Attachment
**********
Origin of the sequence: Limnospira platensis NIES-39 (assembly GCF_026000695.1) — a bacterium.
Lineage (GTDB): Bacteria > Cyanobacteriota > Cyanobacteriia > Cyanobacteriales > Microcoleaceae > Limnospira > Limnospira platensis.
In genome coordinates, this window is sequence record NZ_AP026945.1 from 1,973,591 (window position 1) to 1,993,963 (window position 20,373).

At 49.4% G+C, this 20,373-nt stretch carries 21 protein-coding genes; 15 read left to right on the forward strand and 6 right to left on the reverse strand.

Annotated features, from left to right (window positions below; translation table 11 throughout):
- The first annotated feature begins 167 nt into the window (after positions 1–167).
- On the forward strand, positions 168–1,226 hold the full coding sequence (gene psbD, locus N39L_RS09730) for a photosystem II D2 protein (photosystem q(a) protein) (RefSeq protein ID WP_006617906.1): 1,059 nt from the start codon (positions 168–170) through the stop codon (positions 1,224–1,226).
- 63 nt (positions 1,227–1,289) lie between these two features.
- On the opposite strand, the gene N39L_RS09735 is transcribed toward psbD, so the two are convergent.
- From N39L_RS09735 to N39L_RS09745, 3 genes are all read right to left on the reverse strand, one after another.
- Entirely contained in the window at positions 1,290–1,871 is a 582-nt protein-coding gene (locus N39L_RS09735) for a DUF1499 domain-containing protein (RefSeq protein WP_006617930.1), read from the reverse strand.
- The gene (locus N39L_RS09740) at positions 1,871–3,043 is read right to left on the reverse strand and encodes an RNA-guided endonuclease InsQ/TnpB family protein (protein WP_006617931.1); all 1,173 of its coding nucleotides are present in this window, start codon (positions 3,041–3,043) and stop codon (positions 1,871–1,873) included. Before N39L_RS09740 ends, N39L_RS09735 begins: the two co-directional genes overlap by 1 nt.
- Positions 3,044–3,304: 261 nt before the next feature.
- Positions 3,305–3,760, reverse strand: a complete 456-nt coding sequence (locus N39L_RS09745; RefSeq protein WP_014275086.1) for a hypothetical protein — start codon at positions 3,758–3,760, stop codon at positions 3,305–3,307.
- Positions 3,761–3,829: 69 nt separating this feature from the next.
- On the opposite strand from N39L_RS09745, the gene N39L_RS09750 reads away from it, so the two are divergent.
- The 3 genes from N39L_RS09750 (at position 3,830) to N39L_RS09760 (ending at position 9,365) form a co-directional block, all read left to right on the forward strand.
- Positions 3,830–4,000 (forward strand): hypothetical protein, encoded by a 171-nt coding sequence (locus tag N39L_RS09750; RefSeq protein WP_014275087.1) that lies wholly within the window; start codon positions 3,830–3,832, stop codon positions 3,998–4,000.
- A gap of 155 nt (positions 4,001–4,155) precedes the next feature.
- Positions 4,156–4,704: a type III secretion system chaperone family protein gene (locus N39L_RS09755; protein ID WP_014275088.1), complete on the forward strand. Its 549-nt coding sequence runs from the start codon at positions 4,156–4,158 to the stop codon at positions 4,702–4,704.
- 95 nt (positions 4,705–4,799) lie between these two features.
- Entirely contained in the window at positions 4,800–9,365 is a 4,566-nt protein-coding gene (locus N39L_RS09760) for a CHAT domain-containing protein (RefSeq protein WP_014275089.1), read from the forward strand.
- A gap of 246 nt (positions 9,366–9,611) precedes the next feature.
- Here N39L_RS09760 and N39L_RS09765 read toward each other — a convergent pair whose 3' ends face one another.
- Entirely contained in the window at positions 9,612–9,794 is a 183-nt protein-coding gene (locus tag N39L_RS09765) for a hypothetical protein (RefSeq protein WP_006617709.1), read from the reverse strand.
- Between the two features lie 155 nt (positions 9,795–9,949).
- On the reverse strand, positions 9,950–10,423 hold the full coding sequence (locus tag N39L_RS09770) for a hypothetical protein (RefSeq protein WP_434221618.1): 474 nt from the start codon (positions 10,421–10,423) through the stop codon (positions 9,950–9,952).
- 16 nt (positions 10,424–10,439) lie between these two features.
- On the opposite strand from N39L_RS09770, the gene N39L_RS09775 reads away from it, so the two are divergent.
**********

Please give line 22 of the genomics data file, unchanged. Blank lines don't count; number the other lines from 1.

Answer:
- Entirely contained in the window at positions 4,800–9,365 is a 4,566-nt protein-coding gene (locus N39L_RS09760) for a CHAT domain-containing protein (RefSeq protein WP_014275089.1), read from the forward strand.